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'Beyond anything Nixon did': Impeachment hearing told of Trump's 'political errand' in Ukraine

Testimony yesterday reinforced that Trump used foreign policy for political aims.

trump-impeachment Fiona Hill and David Holmes (right) gave evidence yesterday. Source: Manuel Balce Ceneta/PA Images

A FORMER NATIONAL security official has told the impeachment inquiry that a US ambassador carried out a controversial “domestic political errand” for President Donald Trump on Ukraine.

Fiona Hill told House of Representatives investigators she came to realise ambassador Gordon Sondland was not simply operating outside official diplomatic channels, as she and others suspected, but carrying out instructions from Trump.

She said: “He was being involved in a domestic political errand, and we were being involved in national security foreign policy and those two things had just diverged.”

Hill’s comment followed a blistering back-and-forth during questioning from Republicans at the House hearing.

Democrats, meanwhile, criticised Republicans heavily at the hearing with the Democratic chairman of the committee Adam Schiff comparing Trump’s behaviour to former president Richard Nixon.

upi-20191121 Adam Schiff Source: Kevin Dietsch UPI/PA Images

“What we’ve seen here is far more serious than a third-rate burglary of the Democratic headquarters,” said Schiff, referring to the infamous 1972 Watergate break-in that Nixon ordered, eventually leading to his resignation.

What we’re talking about here is the withholding of recognition in that White House meeting (and) the withholding of military aid to an ally at war. This is beyond anything Nixon did.

‘Clearly pushing the idea’

Evidence from Hill and David Holmes, a state department adviser in Kiev, reinforced that Trump used foreign policy for political aims.

Democrats allege Trump was relying on the discredited idea that Ukraine rather than Russia interfered in the 2016 US election as he sought investigations in return for US military aid and a White House visit the new Ukrainian president wanted.

Hill and Holmes both told House investigators it was abundantly clear Mr Trump’s lawyer Rudy Giuliani was pursuing political investigations of Democrats and political rival Joe Biden in Ukraine.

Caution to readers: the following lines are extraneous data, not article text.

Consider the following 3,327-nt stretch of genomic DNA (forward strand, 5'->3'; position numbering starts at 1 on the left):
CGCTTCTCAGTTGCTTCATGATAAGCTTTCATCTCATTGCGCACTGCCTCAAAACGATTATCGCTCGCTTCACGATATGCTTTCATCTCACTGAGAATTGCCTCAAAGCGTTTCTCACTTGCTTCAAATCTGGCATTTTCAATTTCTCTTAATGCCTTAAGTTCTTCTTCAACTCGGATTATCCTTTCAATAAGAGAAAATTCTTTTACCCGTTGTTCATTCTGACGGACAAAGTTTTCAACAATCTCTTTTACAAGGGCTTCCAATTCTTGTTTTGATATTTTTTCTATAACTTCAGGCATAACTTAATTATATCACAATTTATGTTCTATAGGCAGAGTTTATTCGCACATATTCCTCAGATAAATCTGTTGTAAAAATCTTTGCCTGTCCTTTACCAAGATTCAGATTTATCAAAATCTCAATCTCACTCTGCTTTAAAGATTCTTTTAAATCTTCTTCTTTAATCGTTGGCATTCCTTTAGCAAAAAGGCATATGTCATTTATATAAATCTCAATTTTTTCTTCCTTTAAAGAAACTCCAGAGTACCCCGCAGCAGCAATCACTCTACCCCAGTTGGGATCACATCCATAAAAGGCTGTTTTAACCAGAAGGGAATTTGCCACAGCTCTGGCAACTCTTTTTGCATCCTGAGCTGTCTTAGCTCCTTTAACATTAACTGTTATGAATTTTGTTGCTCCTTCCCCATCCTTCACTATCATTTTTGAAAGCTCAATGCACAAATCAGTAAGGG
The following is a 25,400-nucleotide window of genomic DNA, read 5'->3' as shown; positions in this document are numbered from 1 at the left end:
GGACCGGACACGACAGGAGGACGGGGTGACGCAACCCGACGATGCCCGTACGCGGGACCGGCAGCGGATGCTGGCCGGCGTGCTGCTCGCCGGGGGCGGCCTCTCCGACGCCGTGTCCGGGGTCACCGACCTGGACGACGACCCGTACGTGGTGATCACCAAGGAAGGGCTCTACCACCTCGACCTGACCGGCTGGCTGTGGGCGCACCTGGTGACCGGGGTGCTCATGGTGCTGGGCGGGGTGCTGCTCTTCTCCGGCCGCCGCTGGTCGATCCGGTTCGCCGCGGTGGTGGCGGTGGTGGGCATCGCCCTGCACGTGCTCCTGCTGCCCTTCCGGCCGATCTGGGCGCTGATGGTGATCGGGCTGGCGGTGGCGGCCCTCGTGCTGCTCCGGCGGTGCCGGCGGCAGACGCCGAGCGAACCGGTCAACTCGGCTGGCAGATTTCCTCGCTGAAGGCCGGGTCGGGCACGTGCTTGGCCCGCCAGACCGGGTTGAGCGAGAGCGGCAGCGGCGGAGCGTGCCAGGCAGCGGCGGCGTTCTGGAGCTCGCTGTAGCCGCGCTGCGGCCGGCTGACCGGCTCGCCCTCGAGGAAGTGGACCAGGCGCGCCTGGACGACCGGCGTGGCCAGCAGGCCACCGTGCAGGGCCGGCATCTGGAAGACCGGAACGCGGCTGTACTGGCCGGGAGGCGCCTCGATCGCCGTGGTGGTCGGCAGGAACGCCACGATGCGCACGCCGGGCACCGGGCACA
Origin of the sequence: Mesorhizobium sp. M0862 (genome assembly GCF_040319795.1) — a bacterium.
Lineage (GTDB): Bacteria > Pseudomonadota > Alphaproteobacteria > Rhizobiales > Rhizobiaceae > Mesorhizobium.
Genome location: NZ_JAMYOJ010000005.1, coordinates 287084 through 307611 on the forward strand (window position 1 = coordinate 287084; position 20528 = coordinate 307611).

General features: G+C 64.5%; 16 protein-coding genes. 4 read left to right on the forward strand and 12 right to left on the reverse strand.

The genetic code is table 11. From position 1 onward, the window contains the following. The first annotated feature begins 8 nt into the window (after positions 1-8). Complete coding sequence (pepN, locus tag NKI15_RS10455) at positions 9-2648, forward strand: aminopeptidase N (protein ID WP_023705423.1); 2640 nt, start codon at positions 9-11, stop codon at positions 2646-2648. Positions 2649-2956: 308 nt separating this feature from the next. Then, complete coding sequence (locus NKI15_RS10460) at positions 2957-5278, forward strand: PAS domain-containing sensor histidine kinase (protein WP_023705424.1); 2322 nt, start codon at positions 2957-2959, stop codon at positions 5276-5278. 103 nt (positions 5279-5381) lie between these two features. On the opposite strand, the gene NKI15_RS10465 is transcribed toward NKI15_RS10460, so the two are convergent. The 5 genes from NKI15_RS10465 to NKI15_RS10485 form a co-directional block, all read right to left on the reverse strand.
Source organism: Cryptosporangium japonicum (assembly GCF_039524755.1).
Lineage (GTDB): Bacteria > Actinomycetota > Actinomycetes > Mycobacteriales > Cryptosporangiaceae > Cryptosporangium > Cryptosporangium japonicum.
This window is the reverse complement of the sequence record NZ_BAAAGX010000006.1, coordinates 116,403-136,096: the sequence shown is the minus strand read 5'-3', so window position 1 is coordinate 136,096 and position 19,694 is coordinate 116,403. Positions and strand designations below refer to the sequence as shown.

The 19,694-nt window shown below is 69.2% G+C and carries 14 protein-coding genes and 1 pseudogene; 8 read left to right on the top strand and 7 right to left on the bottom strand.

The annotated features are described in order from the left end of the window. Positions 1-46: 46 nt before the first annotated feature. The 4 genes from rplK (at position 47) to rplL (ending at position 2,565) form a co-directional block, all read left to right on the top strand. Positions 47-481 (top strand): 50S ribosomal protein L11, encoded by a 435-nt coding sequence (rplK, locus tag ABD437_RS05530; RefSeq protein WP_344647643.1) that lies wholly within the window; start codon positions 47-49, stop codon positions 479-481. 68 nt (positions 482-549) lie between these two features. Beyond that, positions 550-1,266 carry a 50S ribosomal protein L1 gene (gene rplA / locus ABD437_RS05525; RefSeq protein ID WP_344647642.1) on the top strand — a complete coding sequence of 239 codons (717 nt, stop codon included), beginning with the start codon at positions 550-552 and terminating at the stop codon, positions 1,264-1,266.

Hill said: “He was clearly pushing forward issues and ideas that would, you know, probably come back to haunt us and in fact, I think that’s where we are today.”

And Hill stood up for Lieutenant Colonel Alexander Vindman, the army officer who gave evidence earlier and whom Trump’s allies tried to discredit. He remains on the White House National Security Council.

At one point, Republicans interjected, trying to cut off Hill. The Republican members of Congress had been trying to highlight her differences with Sondland, the ambassador to the European Union who delivered damaging evidence on Wednesday about what he said was Trump’s “quid pro quo” pursuit of the political investigations.

“You may not like the witness’s answer, but we will hear it,” Schiff said.

The Republican congressmen eventually wound down their questions but continued with mini-speeches decrying the impeachment effort. Democrats, in turn, criticised Trump’s actions.

Hill, a former aide to then-national security adviser John Bolton, sternly warned Republican congressmen to stop pushing a “fictional” narrative that Ukraine, rather than Russia, interfered in US elections.

Trump has told others giving evidence in the inquiry that Ukraine tried to “take me down” in the 2016 election. Republicans launched their questioning reviving those theories.

Hill said: “I refuse to be part of an effort to legitimise an alternative narrative that the Ukrainian government is a US adversary, and that Ukraine – not Russia – attacked us in 2016.”

Her evidence also raised fresh questions whether Bolton, who has yet to defy White House orders for officials not to give evidence, would appear in the inquiry. In what was seen as a nudge to her former boss, Hill said those with information have a “moral obligation to provide it”.

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